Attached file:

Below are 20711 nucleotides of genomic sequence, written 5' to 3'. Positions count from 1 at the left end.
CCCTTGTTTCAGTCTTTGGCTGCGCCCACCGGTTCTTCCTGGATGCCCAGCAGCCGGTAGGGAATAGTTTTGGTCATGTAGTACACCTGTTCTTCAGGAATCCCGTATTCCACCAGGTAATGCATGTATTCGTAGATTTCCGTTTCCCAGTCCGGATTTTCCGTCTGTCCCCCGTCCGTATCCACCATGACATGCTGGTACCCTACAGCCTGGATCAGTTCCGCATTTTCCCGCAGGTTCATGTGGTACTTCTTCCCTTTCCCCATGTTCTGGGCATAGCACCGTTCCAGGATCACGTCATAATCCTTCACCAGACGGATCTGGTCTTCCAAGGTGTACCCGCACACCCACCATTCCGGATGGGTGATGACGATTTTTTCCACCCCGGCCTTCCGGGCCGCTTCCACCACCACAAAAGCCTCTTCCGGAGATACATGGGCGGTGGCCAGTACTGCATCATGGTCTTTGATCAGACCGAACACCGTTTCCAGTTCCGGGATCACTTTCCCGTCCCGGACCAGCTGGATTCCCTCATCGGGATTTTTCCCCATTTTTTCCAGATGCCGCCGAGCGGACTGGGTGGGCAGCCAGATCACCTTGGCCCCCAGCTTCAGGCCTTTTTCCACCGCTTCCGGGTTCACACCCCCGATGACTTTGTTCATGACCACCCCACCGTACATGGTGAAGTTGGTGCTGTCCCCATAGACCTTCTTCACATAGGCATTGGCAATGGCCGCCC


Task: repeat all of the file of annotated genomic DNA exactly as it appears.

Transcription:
Below are 20711 nucleotides of genomic sequence, written 5' to 3'. Positions count from 1 at the left end.
CCCTTGTTTCAGTCTTTGGCTGCGCCCACCGGTTCTTCCTGGATGCCCAGCAGCCGGTAGGGAATAGTTTTGGTCATGTAGTACACCTGTTCTTCAGGAATCCCGTATTCCACCAGGTAATGCATGTATTCGTAGATTTCCGTTTCCCAGTCCGGATTTTCCGTCTGTCCCCCGTCCGTATCCACCATGACATGCTGGTACCCTACAGCCTGGATCAGTTCCGCATTTTCCCGCAGGTTCATGTGGTACTTCTTCCCTTTCCCCATGTTCTGGGCATAGCACCGTTCCAGGATCACGTCATAATCCTTCACCAGACGGATCTGGTCTTCCAAGGTGTACCCGCACACCCACCATTCCGGATGGGTGATGACGATTTTTTCCACCCCGGCCTTCCGGGCCGCTTCCACCACCACAAAAGCCTCTTCCGGAGATACATGGGCGGTGGCCAGTACTGCATCATGGTCTTTGATCAGACCGAACACCGTTTCCAGTTCCGGGATCACTTTCCCGTCCCGGACCAGCTGGATTCCCTCATCGGGATTTTTCCCCATTTTTTCCAGATGCCGCCGAGCGGACTGGGTGGGCAGCCAGATCACCTTGGCCCCCAGCTTCAGGCCTTTTTCCACCGCTTCCGGGTTCACACCCCCGATGACTTTGTTCATGACCACCCCACCGTACATGGTGAAGTTGGTGCTGTCCCCATAGACCTTCTTCACATAGGCATTGGCAATGGCCGCCC